Paved Boat Ramp Reopens
Thanks to recent rain showers in the valley and feet of snowfall in the Sierra mountains, water levels at Lake Oroville have risen enough to reopen the Bidwell Canyon concrete boat ramp. With Bidwell Canyon reopened, the gravel spillway ramp is now closed.
The California Department of Parks and Recreation (State Parks) has provided a floating dock for users at the ramp along with portable restroom facilities. Both the Lime Saddle and Bidwell Canyon marinas are open from 8 a.m. until sundown with shuttle service and boat rentals available. Paved boat ramps are also available at the Thermalito Afterbay and the Thermalito South Forebay.
HUNTING AT OROVILLE WILDLIFE AREA
With approximately 11,800-acres of forested upland and riparian habitat along the Feather River and around the Thermalito Afterbay, the Oroville Wildlife Area is open for hunting with most hunters pursuing waterfowl at the Afterbay. Some interior ponds have also filled with enough water to permit duck hunting, while upland hunters have had success harvesting quail, squirrels, and rabbits this time of year.
In the spring, California Department of Fish and Wildlife (CDFW) will draw permits for special turkey hunt opportunities including the Junior Hunt weekend, and the first, third, and fifth weekends and Wednesdays of the spring season. Turkey hunting is not permitted in the fall at the Oroville Wildlife Area.
Oroville Wildlife Area is a “Type C” wildlife area (hunting pass not required) and is open for hunting seven days a week with entry hours limited from 1.5 hours before sunrise to one hour after sunset. No rifles or pistols may be used or possessed on the wildlife area except at the designated shooting range (Rabe Rd. Shooting Range off Larkin Rd.; open seven days a week from sunrise to sunset). Lead ammunition cannot be used while hunting in California.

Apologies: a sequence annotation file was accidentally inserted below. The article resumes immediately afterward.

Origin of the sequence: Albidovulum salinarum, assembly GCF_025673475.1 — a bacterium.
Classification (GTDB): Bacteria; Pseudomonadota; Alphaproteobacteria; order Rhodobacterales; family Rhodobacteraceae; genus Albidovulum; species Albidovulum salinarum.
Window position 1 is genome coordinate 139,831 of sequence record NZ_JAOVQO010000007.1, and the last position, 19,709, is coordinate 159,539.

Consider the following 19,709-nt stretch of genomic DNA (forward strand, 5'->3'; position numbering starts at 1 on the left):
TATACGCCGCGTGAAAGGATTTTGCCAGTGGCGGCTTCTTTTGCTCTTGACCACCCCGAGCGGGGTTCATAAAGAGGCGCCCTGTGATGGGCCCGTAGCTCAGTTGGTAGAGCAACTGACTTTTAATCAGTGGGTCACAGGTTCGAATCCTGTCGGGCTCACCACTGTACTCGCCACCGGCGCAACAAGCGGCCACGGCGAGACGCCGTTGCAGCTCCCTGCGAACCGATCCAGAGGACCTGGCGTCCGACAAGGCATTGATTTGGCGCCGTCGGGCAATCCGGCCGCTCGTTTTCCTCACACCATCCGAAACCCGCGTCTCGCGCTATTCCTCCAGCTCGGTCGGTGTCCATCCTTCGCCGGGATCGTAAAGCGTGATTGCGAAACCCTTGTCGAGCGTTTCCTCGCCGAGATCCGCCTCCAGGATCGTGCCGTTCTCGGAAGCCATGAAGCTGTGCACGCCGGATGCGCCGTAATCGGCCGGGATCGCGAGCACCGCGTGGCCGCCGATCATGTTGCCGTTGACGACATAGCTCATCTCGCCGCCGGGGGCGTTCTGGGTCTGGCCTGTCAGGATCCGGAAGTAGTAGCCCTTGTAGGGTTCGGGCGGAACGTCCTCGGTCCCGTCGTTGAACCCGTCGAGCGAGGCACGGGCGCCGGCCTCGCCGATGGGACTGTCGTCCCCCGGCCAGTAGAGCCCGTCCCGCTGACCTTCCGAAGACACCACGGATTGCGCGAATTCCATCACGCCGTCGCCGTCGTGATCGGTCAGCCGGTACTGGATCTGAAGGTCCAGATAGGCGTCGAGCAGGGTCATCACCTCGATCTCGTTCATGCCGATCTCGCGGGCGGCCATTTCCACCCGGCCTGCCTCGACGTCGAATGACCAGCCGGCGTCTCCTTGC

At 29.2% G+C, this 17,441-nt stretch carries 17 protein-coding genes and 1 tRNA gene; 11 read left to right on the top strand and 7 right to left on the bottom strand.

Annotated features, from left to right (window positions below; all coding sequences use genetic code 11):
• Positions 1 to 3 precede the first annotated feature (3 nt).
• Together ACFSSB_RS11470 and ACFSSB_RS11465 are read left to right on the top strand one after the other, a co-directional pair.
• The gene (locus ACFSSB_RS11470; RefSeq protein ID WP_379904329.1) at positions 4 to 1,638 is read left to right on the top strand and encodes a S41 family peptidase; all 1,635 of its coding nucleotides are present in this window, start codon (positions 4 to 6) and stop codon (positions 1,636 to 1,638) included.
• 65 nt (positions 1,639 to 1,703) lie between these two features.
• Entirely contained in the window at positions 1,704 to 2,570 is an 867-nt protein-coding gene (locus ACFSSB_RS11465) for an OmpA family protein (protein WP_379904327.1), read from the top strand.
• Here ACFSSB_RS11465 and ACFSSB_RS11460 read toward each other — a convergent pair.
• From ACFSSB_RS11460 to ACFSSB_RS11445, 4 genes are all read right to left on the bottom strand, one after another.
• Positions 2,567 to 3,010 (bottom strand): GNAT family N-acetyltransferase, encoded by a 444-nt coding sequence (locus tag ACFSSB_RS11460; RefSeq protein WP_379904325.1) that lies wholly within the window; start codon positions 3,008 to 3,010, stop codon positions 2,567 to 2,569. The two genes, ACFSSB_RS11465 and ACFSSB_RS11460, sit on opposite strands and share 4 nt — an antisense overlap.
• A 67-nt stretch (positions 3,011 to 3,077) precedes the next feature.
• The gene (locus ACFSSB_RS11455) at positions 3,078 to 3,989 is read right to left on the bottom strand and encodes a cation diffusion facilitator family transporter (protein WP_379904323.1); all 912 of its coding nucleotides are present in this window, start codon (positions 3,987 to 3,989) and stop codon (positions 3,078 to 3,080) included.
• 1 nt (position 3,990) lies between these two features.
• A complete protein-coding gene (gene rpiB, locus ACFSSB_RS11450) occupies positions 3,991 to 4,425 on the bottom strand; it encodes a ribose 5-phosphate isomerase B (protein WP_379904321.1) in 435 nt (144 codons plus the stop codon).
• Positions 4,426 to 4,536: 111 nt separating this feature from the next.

Even with the Northern Sierra snowpack measuring 180 percent of normal as of Dec. 15, the Department of Water Resources (DWR) is reminding the public of ongoing drought conditions throughout California.
As the state enters its fourth year of drought, California Water Watch shows most of the state is still in moderate, severe, or extreme drought conditions, and the state’s groundwater basins and environments are still stressed from years of severely dry conditions. While early season precipitation totals may be cause for cautious optimism, last year’s above average December was followed by historic dry conditions January through March. This early in the winter, California must proceed with caution and continue to embrace solutions proposed in the Newsom Administration’s Water Supply Strategy for Adapting to a Hotter, Drier Future.
The National Oceanic and Atmospheric Administration (NOAA) is predicting a La Niña winter with dry conditions in Southern California and equal chances of wet or dry conditions in central and northern parts of the state. Early snow totals are only helpful if they translate into runoff into the state's streams, rivers, and reservoirs, particularly in the spring and summer months.
DWR is investing in several new tools to both predict and capture runoff, such as investing in additional Airborne Snow Observatory flights and improving runoff forecasting abilities with more sophisticated data collection. While the winter season has started positively, the most important measurement of the year will be April 1, when the snowpack is typically at its highest. You can track precipitation and snowpack data on the California Data Exchange Center website.
VEGETATION MANAGEMENT CONTINUES IN OROVILLE AREA